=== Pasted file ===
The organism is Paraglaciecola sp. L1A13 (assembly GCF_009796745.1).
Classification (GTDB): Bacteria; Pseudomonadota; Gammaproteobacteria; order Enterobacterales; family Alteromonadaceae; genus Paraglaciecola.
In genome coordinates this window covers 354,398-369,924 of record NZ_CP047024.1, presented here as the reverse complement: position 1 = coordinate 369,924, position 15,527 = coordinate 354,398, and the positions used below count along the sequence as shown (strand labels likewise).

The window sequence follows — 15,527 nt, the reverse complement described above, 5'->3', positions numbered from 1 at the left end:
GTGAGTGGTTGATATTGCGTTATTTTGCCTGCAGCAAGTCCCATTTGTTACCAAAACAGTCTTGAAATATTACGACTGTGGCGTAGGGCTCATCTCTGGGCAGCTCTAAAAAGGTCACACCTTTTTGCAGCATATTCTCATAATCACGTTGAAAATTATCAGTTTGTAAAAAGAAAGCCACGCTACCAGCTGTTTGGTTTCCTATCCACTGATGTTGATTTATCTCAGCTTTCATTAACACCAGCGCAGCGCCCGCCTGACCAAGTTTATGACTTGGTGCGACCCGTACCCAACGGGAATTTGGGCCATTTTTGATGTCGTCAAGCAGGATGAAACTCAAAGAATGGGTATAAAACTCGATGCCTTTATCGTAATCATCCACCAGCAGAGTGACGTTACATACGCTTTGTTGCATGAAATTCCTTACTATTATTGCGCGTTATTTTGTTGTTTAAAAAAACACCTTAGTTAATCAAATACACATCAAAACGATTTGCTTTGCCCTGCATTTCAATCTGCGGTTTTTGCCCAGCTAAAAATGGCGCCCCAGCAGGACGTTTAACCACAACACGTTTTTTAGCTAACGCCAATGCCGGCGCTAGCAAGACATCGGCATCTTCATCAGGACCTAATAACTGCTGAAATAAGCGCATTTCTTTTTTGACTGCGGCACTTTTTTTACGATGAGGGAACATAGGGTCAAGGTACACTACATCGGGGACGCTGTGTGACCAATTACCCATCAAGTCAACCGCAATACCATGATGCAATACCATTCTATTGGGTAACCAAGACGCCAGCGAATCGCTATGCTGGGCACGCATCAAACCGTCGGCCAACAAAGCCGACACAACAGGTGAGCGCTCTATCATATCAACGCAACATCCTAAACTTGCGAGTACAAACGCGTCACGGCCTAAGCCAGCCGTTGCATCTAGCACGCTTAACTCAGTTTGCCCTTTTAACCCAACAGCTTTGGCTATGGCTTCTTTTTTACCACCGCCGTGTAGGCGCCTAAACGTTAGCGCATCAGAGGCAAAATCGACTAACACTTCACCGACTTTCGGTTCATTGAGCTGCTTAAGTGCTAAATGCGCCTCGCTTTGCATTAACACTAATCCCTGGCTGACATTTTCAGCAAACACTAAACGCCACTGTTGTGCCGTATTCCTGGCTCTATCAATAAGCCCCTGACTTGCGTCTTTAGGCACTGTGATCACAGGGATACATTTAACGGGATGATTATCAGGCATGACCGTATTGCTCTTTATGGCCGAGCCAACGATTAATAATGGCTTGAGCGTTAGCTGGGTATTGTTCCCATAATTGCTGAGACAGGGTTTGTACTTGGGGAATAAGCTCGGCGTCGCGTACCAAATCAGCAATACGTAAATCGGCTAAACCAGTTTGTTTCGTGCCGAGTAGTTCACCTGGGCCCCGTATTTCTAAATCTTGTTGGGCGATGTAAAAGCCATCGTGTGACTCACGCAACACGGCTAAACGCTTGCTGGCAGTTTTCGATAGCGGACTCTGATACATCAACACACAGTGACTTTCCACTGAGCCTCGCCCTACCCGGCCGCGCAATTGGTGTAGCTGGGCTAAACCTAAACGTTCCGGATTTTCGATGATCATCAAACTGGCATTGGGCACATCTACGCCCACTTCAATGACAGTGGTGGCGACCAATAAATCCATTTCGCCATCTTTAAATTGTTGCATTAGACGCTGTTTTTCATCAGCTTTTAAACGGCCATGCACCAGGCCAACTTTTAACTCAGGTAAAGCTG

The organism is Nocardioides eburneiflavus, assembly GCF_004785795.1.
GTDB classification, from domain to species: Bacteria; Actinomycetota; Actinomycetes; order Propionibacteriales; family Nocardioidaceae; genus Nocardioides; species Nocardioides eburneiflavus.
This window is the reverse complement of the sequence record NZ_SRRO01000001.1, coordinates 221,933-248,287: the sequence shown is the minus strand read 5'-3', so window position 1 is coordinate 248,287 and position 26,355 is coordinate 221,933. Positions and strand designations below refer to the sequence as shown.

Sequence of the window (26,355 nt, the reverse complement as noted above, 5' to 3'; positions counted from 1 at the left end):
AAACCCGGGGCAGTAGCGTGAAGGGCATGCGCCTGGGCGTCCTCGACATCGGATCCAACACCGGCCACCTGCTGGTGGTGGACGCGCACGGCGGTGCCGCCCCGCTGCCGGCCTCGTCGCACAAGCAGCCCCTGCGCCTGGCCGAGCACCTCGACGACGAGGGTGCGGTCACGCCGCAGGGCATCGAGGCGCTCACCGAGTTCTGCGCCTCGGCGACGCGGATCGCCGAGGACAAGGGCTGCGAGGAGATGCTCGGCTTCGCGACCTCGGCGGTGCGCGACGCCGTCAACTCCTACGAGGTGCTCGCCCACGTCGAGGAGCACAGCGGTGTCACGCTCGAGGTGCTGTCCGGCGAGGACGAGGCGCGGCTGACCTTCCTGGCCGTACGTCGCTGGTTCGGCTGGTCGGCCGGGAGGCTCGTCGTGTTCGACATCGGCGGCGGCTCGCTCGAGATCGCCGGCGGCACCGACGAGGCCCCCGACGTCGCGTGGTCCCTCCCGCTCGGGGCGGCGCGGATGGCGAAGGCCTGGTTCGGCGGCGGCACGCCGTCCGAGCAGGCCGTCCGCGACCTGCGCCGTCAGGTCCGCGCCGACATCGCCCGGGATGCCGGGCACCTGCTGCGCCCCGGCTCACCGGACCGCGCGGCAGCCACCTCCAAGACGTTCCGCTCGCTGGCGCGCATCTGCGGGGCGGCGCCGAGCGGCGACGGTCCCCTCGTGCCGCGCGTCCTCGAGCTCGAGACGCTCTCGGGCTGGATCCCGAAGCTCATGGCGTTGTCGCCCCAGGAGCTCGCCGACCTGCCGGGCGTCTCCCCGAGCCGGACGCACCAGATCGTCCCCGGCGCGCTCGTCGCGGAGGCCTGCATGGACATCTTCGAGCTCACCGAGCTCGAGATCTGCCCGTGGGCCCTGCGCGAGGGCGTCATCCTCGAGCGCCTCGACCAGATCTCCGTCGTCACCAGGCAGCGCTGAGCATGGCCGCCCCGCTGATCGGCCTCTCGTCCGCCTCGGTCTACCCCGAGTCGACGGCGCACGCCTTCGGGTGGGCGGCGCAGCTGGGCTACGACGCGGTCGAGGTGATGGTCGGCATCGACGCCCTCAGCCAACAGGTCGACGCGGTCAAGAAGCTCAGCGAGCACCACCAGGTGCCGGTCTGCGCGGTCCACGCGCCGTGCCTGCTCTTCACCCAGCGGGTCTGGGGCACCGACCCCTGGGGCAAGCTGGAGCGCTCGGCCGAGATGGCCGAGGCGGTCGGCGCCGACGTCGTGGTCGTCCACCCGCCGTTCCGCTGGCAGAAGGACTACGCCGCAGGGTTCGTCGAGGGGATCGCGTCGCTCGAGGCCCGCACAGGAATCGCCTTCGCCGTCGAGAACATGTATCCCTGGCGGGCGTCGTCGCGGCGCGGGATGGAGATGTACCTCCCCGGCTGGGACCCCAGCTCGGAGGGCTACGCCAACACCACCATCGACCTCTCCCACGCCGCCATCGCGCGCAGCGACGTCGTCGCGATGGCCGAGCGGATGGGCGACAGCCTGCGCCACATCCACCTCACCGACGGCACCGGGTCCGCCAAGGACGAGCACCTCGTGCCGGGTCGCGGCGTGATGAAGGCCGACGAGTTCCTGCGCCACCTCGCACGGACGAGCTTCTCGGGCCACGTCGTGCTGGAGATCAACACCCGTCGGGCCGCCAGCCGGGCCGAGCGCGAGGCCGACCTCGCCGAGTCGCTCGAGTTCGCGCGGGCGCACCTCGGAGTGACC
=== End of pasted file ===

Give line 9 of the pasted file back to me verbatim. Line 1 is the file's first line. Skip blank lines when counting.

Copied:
Sequence of the window (26,355 nt, the reverse complement as noted above, 5' to 3'; positions counted from 1 at the left end):